While the first Review of children and young people's mental health services report recognised that counselling in schools is effective, we are concerned that the second fails to acknowledge the excellent work that is already in place in 61% of schools. This second report does, however, highlight a very worrying gap in services between schools and CAHMS.
We know that school-based counselling is a proven early intervention which improves children and young people’s mental health and emotional wellbeing, and can aid with a quick response when mental health problems first emerge.
That is why we continue to campaign for school-based counselling, and highlight that it:
- can stop mental health problems from developing further - this early intervention treatment can stop conditions accelerating into something more serious and complex, and offer children the tools to recognise when they are experiencing difficulties with their mental wellbeing
- is easy for children to access – children and young people are seen usually in two to three weeks, it would be unusual to wait longer than four weeks to be assessed by a school counsellor
- cuts down children and young people’s fears of stigma: they are more likely to see an in-house school-based counsellor compared to non school-based services
- works as a parallel support alongside CAMHS and reduces referrals to these specialist and costly services
- is cost effective – one session of CAMHS costs the same as five sessions of school counselling
Unlike phase one, phase two of the report has scant reference to school-based counselling. The only mention is ‘In another area, we heard that schools were no longer funding school counsellors, resulting in increased pressure on other school staff.’
This mention, however, aligns with findings from research published by children’s mental health charity Place2Be, in partnership with NAHT, BACP, and UKCP as part of Children’s Mental Health Week which found that for both schools and therapists, a lack of funding remains the most common barrier to providing support.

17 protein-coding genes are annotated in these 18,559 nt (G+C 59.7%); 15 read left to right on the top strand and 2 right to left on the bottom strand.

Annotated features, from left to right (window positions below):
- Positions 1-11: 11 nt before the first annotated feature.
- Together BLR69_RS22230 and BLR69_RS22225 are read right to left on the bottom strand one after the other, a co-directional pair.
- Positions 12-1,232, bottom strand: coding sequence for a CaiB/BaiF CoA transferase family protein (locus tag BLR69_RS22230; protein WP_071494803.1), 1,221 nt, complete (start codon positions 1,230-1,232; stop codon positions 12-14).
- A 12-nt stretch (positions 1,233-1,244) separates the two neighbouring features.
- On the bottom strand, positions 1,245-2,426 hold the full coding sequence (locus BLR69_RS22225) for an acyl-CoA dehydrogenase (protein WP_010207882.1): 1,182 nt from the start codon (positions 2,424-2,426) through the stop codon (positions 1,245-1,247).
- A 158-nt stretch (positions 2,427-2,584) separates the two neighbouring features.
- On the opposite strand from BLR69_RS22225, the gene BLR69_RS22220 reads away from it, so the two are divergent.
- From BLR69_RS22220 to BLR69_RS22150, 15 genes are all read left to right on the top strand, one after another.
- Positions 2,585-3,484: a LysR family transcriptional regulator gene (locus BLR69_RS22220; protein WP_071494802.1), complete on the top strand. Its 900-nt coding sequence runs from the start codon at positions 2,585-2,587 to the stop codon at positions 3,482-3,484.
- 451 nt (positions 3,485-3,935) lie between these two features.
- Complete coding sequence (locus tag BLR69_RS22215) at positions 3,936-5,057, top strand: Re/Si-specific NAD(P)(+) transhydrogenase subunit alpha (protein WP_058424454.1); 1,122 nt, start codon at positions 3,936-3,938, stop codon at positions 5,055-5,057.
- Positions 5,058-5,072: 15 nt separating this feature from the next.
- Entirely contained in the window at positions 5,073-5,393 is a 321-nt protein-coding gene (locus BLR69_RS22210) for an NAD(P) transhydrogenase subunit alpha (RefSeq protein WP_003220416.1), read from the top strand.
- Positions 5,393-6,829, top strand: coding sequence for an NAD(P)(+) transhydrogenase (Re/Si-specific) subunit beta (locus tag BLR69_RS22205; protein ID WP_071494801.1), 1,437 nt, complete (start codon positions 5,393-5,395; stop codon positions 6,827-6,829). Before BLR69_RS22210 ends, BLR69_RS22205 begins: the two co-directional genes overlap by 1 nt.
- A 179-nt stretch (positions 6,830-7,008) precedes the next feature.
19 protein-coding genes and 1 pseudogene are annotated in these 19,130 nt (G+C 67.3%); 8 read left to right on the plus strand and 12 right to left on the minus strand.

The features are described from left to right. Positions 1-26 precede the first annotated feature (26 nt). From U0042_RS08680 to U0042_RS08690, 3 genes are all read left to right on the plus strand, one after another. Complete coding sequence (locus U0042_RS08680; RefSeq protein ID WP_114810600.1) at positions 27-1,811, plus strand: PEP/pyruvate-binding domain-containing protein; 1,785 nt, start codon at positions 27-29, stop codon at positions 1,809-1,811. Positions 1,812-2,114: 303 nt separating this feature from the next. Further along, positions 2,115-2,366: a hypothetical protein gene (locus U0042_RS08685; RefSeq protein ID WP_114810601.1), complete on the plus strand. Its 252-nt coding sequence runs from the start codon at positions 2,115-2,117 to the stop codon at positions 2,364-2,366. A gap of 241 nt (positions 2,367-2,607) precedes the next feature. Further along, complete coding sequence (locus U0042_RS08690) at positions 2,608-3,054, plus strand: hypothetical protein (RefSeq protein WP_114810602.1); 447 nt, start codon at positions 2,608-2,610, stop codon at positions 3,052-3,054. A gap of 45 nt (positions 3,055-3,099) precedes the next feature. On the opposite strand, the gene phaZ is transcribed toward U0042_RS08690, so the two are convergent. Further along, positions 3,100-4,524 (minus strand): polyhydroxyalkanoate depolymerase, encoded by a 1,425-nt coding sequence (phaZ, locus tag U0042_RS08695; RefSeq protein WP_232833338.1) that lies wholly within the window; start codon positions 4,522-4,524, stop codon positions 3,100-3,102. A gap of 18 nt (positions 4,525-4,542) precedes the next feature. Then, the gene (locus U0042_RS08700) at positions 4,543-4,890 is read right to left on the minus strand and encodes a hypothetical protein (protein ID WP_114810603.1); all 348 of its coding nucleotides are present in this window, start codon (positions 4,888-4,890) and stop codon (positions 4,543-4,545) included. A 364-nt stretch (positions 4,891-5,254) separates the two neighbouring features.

This barrier is of critical concern as evidence shows at least 50% of mental health problems in adults are established by the age of 14.
In common with this phase two report, the UK Government’s recently published green paper on Transforming children and young people’s mental health provision in England recognised the “vital role” that schools can play in identifying and supporting young people experiencing problems.
However, the green paper proposals did not include any additional funding for most schools, and proposed new ‘Mental Health Support Teams’ could only reach a quarter of the country by the end of 2022 to 23, running the risk of greater inequality for young people.
School counselling is wanted and needed, indeed there is already a highly trained and professional workforce waiting to take up counselling roles in schools, which would reduce the costs and time of implementation and require minimal top-up training, rather than training a whole new workforce.
Dr Andrew Reeves, chair of BACP said:
“While BACP welcomes the opportunity to be involved in such an important review into children’s mental health, as with the green paper, we remain concerned. Despite the expectation set out in the Department for Education’s Counselling for schools: a blueprint for the future there has still been no progress towards a trained counsellor in every secondary school in England.
"In the first report children and young people themselves highlighted ‘a lack of support in schools’ as one of their key concerns, saying that they ‘want schools-based counselling to be available’.
"This second report serves to further highlight that without political impetus England’s children will continue to remain behind their peers in Wales and Northern Ireland in terms of emotional support.
"The benefits of school counselling are well established, as we have seen from the success in Wales and Northern Ireland. But England has yet to demonstrate a similar support for children’s mental wellbeing.
"School leaders must be given the funding to be able to recruit counsellors and the knowledge to be confident that those counsellors have the right training, skills and knowledge to work with children and young people.”
Read the report: